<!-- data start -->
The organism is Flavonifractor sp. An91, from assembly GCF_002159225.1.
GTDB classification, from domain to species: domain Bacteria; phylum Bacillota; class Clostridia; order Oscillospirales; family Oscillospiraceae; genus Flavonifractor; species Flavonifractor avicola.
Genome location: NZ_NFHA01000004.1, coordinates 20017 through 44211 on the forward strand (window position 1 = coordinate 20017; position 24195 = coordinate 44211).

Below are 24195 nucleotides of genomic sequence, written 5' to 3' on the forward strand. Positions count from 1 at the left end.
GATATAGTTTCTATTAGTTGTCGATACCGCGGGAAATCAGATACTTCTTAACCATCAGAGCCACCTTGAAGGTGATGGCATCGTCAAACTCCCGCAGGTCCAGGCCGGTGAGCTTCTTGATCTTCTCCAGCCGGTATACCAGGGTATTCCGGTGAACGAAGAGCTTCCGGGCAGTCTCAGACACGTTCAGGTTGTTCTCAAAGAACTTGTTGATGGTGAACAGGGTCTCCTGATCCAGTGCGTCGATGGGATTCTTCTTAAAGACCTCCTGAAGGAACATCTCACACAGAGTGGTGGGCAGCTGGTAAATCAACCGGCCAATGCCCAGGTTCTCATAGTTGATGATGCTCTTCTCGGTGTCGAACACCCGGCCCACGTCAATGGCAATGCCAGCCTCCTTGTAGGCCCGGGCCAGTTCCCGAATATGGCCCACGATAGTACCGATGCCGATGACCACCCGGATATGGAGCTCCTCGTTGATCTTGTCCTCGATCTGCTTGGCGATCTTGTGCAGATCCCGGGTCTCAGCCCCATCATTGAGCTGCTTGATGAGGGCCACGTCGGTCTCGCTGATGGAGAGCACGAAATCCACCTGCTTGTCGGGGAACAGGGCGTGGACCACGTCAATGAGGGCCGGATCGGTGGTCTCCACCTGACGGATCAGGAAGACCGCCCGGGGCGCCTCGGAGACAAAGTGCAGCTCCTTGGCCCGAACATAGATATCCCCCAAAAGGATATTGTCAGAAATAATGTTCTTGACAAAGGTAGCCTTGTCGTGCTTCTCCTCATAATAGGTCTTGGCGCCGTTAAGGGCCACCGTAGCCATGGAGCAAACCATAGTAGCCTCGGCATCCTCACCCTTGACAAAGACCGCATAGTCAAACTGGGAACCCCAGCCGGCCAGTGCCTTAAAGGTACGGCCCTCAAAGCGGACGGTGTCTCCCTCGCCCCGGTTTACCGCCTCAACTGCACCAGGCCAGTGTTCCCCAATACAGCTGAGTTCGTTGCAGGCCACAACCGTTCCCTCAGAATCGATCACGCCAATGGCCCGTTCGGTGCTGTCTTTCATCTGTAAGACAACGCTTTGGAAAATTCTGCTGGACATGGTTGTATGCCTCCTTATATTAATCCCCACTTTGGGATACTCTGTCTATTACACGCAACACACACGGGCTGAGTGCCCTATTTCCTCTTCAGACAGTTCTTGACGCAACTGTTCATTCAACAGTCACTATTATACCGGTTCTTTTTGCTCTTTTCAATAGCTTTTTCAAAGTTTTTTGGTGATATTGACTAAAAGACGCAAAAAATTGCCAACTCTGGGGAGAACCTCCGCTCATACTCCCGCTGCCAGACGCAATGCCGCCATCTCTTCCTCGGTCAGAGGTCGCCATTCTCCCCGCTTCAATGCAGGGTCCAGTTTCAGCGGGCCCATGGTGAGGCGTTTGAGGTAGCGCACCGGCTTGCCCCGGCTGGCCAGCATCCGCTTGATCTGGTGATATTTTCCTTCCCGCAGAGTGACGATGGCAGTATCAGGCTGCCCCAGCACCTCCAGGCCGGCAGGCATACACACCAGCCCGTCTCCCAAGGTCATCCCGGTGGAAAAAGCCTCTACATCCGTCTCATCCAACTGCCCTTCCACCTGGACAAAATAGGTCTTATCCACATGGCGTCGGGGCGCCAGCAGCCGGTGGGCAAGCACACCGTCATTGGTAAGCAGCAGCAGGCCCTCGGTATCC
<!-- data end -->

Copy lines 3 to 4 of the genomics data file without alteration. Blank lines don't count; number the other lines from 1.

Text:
Genome location: NZ_NFHA01000004.1, coordinates 20017 through 44211 on the forward strand (window position 1 = coordinate 20017; position 24195 = coordinate 44211).

Below are 24195 nucleotides of genomic sequence, written 5' to 3' on the forward strand. Positions count from 1 at the left end.